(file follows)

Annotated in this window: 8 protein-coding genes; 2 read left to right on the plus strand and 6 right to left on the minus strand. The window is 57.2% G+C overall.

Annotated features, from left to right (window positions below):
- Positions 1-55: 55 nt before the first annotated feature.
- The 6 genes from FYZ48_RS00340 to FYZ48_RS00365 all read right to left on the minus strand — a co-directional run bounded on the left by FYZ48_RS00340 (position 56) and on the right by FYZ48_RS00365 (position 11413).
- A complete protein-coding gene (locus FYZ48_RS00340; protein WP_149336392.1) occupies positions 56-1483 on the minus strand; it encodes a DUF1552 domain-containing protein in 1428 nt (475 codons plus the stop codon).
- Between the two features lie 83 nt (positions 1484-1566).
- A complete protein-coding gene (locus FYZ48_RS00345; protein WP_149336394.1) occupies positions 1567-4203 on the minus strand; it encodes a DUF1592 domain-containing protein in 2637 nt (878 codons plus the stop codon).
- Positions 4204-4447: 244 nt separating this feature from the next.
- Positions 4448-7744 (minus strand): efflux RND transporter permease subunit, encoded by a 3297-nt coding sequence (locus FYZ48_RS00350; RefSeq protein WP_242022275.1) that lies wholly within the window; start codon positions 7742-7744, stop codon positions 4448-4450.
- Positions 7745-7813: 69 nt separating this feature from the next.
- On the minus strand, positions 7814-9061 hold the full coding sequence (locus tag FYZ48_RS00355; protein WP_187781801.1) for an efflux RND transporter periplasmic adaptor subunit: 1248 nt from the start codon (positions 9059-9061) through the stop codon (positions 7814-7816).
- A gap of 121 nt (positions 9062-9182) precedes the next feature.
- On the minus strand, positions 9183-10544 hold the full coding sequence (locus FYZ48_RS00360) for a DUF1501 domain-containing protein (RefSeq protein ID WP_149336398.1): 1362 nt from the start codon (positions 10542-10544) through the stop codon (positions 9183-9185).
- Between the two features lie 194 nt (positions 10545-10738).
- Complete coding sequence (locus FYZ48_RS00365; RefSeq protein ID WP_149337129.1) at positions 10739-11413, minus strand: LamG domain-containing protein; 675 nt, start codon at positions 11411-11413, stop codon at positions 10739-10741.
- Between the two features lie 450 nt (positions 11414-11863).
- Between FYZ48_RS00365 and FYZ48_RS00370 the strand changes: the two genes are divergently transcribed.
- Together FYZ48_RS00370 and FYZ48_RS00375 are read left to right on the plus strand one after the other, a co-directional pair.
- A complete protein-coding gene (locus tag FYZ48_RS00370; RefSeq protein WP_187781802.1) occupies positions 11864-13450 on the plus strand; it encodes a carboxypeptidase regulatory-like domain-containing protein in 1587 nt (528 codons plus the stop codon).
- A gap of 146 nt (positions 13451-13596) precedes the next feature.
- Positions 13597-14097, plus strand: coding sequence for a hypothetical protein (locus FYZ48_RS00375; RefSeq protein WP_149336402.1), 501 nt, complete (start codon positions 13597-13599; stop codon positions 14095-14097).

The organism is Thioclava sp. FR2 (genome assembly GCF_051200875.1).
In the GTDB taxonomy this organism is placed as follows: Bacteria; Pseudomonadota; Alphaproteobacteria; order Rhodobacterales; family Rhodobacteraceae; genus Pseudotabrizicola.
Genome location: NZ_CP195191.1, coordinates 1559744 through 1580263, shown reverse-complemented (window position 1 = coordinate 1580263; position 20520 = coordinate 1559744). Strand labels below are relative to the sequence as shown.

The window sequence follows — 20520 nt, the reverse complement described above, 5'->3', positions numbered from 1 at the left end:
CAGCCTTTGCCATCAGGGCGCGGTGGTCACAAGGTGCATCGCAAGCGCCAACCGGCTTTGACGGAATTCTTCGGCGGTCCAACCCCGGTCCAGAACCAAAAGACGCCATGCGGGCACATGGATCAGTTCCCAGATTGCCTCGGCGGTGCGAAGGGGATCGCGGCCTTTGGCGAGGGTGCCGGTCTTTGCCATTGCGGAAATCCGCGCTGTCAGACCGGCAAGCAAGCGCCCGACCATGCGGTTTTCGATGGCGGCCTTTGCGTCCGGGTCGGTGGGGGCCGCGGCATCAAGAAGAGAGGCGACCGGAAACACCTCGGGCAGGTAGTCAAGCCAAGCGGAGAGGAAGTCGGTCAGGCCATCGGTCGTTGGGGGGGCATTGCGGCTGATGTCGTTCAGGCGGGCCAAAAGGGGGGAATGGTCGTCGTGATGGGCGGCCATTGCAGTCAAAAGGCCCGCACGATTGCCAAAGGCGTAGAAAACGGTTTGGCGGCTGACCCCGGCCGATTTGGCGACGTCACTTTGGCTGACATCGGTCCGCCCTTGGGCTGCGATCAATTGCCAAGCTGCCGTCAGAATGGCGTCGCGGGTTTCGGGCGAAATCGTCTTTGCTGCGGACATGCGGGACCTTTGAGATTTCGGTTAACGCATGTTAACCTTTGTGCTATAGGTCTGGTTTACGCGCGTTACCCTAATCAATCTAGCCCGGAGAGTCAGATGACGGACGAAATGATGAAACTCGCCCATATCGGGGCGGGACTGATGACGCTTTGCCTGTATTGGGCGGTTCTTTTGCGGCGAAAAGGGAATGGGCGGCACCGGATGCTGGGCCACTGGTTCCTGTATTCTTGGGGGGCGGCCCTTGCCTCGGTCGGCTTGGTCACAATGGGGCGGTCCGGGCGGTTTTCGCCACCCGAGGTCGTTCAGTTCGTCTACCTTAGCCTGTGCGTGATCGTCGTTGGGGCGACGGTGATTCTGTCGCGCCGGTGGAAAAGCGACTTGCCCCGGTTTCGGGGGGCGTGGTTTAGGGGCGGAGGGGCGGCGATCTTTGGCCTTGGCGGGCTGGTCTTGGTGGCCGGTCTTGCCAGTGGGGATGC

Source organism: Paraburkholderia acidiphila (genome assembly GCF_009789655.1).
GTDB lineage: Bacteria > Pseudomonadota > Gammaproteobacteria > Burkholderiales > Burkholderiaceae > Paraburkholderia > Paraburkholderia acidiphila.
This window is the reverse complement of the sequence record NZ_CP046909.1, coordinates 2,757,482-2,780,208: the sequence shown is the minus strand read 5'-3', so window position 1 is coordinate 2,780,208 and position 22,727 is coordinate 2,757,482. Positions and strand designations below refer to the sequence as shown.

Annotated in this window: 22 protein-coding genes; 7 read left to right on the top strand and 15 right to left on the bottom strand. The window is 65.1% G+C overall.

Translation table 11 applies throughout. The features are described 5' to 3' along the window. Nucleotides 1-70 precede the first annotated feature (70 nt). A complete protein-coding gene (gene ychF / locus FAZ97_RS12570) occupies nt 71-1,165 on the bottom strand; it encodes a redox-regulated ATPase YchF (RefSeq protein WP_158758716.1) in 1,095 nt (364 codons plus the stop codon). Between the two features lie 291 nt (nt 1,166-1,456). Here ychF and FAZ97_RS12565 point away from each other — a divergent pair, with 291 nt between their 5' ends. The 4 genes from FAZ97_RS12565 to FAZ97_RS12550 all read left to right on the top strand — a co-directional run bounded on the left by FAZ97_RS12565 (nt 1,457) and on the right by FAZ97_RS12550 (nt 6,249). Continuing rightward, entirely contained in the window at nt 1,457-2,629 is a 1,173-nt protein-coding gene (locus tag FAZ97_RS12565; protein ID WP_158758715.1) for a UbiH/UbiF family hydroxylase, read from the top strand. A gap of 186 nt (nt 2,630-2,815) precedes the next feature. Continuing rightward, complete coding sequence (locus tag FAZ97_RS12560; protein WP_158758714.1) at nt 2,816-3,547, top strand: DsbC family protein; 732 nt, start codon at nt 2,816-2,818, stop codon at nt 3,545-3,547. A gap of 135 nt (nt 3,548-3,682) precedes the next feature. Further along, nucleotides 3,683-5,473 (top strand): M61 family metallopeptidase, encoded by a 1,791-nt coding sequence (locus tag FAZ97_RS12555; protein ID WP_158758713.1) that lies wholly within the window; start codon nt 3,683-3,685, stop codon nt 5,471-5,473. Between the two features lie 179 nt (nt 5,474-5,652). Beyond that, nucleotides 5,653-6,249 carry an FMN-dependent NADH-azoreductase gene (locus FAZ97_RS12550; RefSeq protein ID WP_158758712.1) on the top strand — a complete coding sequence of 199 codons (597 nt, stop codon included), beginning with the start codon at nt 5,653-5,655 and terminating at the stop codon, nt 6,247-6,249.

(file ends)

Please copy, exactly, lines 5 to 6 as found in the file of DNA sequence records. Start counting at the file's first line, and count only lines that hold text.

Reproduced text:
- A complete protein-coding gene (locus FYZ48_RS00340; protein WP_149336392.1) occupies positions 56-1483 on the minus strand; it encodes a DUF1552 domain-containing protein in 1428 nt (475 codons plus the stop codon).
- Between the two features lie 83 nt (positions 1484-1566).